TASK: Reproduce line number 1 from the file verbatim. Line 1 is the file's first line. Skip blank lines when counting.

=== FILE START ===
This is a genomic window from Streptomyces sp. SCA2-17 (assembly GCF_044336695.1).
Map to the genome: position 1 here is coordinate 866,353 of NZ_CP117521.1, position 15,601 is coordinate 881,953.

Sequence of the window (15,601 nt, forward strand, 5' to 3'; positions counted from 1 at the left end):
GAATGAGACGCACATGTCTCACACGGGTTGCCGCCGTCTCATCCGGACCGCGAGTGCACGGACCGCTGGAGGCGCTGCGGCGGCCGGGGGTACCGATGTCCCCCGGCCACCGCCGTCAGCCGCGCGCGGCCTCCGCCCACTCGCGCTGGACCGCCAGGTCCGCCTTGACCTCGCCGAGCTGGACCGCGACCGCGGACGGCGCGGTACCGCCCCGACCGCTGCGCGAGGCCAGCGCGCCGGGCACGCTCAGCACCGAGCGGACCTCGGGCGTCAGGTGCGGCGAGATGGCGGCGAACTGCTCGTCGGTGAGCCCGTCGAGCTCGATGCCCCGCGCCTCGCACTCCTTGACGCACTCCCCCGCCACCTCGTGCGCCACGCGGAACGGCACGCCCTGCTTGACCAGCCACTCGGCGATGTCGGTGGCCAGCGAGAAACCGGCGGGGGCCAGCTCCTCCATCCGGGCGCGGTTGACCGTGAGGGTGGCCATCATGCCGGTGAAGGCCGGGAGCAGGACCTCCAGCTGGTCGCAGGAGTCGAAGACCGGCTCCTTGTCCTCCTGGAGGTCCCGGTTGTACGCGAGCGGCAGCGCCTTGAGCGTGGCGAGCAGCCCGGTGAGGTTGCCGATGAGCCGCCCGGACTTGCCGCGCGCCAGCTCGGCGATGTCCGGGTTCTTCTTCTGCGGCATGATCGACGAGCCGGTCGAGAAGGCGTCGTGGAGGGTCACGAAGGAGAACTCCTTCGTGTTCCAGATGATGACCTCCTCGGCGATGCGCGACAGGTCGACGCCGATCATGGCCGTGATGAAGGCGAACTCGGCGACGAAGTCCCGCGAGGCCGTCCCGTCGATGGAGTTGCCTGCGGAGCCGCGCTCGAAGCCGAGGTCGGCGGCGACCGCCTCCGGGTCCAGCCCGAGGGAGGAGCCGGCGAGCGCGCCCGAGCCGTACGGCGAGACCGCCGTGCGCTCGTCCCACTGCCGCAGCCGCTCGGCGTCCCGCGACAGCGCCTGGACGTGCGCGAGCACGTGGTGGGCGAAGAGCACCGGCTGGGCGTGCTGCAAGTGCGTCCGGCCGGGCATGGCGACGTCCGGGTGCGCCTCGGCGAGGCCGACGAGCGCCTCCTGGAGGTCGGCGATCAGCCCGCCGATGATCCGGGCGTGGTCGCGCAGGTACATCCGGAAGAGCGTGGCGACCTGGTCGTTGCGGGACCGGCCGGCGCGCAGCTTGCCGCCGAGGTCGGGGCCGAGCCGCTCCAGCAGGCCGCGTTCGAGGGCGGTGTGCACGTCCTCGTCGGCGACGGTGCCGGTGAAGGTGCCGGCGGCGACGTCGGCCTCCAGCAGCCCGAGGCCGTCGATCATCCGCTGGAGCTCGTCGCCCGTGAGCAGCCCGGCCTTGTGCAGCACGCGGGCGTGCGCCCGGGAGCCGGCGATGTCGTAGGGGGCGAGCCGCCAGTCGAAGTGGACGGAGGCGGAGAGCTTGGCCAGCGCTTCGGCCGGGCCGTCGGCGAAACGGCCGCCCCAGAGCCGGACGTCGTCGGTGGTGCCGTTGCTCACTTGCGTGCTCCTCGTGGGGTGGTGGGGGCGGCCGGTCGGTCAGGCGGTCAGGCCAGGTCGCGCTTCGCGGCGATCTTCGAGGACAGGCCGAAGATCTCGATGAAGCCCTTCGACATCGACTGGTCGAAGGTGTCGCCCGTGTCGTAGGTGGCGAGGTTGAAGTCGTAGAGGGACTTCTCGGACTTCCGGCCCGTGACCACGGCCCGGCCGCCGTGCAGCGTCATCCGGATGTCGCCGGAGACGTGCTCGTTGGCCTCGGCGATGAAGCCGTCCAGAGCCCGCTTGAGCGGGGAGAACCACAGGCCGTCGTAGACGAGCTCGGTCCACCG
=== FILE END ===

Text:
This is a genomic window from Streptomyces sp. SCA2-17 (assembly GCF_044336695.1).